The first electricity generating wind turbine, was a battery charging machine installed in July 1887 by Scottish academic James Blyth to light his holiday home in Marykirk, Scotland • Some months later American inventor Charles F Brush built the first automatically operated wind turbine for electricity production in Cleveland, Ohio • Although Blyth's turbine was considered uneconomical in the United Kingdom electricity generation by wind turbines was more cost effective in countries with widely scattered populations • In Denmark by 1900, there were about 2500 windmills for mechanical loads such as pumps and mills, producing an estimated combined peak power of about 30 MW
The largest machines were on 24-metre (79 ft) towers with four-bladed 23-metre (75 ft) diameter rotors • By 1908 there were 72 wind-driven electric generators operating in the US from 5 kW to 25 kW • Around the time of World War I, American windmill makers were producing 100,000 farm windmills each year, mostly for water-pumping • By the 1930s, windmills for electricity were common on farms, mostly in the United States where distribution systems had not yet been installed. In this period, high-tensile steel was cheap, and windmills were placed atop prefabricated open steel lattice towers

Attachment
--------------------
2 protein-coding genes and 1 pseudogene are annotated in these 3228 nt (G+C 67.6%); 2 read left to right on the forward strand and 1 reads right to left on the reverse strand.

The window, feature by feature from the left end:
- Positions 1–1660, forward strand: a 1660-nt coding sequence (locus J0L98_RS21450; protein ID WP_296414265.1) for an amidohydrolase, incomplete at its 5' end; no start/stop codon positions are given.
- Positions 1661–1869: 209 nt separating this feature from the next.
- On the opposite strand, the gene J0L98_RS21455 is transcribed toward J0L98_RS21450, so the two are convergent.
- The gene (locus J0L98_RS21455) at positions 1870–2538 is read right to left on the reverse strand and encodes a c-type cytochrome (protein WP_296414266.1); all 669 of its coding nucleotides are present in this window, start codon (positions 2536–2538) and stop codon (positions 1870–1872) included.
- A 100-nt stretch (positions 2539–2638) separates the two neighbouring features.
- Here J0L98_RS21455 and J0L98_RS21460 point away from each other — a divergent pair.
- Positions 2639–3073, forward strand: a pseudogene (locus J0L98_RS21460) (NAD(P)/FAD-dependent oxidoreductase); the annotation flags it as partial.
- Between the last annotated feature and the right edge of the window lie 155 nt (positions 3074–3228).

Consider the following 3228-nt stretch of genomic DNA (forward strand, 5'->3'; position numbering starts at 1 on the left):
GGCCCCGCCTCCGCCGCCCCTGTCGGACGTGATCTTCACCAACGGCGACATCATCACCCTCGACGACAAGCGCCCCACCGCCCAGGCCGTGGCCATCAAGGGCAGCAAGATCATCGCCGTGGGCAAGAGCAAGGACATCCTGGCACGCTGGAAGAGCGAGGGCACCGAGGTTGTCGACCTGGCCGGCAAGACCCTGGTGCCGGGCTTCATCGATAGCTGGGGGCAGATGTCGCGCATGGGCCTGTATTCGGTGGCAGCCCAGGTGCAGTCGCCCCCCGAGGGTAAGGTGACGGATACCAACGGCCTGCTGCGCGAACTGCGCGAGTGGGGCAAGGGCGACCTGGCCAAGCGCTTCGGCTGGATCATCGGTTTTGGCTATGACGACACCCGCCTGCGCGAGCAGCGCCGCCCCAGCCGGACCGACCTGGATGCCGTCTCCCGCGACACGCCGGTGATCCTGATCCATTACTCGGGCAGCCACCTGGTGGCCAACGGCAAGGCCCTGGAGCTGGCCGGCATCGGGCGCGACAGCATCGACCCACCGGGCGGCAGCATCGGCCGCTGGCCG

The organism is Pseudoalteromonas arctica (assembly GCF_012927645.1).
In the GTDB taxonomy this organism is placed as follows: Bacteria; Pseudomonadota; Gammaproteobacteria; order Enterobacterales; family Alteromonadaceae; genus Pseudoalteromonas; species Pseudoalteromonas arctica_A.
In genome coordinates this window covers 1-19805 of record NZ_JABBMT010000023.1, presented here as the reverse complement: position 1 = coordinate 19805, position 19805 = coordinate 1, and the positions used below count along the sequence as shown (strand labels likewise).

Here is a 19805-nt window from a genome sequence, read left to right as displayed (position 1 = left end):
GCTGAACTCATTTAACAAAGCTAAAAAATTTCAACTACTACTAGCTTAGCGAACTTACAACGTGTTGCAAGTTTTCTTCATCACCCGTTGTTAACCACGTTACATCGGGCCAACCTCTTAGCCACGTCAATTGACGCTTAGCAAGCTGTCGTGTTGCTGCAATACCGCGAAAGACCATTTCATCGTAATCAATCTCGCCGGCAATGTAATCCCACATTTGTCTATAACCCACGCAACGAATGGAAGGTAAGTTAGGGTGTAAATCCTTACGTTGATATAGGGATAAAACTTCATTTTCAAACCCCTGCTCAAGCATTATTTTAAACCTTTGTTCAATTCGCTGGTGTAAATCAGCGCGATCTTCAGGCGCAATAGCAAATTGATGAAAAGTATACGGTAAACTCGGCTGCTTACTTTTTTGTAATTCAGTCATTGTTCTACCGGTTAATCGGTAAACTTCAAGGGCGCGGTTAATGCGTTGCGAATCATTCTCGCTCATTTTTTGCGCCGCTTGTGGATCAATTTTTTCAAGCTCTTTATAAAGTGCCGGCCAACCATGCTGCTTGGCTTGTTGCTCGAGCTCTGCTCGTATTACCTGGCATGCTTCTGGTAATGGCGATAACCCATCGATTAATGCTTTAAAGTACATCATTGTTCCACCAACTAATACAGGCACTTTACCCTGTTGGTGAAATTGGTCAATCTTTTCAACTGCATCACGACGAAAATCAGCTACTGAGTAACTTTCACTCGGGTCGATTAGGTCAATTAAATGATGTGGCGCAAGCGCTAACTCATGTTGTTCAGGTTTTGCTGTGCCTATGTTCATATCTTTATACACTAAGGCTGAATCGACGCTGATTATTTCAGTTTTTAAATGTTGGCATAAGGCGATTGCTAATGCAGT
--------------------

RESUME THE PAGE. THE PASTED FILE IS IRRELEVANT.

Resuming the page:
A forerunner of modern horizontal-axis wind generators was in service at Yalta, USSR in 1931 • This was a 100 kW generator on a 30-metre (98 ft) tower, connected to the local 6.3 kV distribution system • It was reported to have an annual capacity factor of 32 per cent, not much different from current wind machines • In the fall of 1941, the first megawatt-class wind turbine was synchronized to a utility grid in Vermont • The Smith-Putnam wind turbine only ran for 1,100 hours before suffering a critical failure • The unit was not repaired because of shortage of materials during the war • The first utility grid-connected wind turbine to operate in the U.K. was built by John Brown & Company in 1951 in the Orkney Islands
A quantitative measure of the wind energy available at any location is called the Wind Power Density (WPD) • It is a calculation of the mean annual power available per square meter of swept area of a turbine, and is tabulated for different heights above ground • Calculation of wind power density includes the effect of wind velocity and air density • Color-coded maps are prepared for a particular area described, for example, as "Mean Annual Power Density at 50 Meters." • In the United States, the results of the above calculation are included in an index developed by the US National Renewable Energy Lab and referred to as "NREL CLASS." • The larger the WPD calculation, the higher it is rated by class. Classes range from Class 1 (200 watts/square meter or less at 50 meters altitude) to Class 7 (800 to 2000 watts/square meter) • Commercial wind farms generally are sited in Class 3 or higher areas, although isolated points in an otherwise Class 1 area may be practical to exploit